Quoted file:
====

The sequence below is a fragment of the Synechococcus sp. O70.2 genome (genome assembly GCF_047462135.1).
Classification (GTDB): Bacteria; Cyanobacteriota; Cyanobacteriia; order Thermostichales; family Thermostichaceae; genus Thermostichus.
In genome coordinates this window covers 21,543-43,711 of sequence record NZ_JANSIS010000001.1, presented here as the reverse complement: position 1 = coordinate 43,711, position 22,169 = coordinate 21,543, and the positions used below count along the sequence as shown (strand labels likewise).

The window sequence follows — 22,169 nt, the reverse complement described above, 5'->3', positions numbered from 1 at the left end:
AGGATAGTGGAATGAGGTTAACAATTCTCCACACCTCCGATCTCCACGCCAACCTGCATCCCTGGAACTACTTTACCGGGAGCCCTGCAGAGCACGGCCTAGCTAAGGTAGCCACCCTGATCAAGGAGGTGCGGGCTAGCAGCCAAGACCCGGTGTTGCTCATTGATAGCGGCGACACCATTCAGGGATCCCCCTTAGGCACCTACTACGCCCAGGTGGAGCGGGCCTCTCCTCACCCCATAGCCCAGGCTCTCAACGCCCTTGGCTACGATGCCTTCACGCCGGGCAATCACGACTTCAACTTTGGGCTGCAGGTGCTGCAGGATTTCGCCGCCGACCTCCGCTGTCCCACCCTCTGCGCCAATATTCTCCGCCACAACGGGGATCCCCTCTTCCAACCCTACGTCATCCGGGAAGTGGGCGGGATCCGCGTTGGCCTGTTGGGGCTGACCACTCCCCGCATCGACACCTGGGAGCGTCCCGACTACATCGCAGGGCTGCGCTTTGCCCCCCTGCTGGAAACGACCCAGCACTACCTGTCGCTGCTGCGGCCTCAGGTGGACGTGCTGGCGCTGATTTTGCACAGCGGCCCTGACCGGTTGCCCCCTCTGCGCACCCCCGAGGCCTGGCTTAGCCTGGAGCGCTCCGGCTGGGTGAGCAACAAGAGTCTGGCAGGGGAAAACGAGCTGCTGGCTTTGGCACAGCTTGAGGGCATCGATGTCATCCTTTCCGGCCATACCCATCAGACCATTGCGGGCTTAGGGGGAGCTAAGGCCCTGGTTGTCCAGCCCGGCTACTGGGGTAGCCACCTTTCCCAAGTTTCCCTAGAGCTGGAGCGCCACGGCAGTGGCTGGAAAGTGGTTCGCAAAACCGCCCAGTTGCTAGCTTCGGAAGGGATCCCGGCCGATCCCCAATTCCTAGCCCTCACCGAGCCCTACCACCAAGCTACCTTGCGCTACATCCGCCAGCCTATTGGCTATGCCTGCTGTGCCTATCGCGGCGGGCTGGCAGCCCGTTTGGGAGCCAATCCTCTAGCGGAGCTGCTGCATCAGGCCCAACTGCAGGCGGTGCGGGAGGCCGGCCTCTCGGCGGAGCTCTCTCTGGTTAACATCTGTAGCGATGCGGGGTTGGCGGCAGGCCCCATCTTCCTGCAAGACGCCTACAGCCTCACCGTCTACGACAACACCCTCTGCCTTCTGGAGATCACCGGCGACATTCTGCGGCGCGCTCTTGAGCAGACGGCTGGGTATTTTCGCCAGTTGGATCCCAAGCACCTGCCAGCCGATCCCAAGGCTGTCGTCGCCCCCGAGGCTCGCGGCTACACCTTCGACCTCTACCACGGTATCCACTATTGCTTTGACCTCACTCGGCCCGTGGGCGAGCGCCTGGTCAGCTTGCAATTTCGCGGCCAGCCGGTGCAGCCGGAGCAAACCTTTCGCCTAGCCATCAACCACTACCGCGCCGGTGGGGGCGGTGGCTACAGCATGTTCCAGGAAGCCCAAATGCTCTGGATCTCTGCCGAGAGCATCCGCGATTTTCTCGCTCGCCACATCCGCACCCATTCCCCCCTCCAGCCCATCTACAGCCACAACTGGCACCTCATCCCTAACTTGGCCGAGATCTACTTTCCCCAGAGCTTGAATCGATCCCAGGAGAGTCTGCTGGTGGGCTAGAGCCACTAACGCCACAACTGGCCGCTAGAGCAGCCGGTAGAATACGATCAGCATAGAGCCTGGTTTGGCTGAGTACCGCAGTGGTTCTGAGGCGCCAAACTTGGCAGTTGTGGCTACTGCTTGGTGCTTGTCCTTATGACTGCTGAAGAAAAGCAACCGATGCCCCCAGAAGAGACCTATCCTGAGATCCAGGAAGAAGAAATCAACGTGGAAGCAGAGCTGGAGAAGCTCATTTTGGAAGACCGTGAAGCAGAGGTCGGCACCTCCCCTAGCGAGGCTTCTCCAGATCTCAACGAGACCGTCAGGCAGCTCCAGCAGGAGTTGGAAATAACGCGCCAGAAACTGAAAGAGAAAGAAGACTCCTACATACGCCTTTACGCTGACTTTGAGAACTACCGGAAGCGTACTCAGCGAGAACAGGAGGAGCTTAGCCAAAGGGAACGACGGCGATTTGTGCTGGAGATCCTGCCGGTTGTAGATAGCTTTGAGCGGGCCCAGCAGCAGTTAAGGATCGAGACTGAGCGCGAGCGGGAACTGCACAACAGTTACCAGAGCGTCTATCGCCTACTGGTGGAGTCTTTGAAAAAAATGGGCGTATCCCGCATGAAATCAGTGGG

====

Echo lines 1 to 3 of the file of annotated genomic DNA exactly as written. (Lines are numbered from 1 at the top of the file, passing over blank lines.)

The sequence below is a fragment of the Synechococcus sp. O70.2 genome (genome assembly GCF_047462135.1).
Classification (GTDB): Bacteria; Cyanobacteriota; Cyanobacteriia; order Thermostichales; family Thermostichaceae; genus Thermostichus.
In genome coordinates this window covers 21,543-43,711 of sequence record NZ_JANSIS010000001.1, presented here as the reverse complement: position 1 = coordinate 43,711, position 22,169 = coordinate 21,543, and the positions used below count along the sequence as shown (strand labels likewise).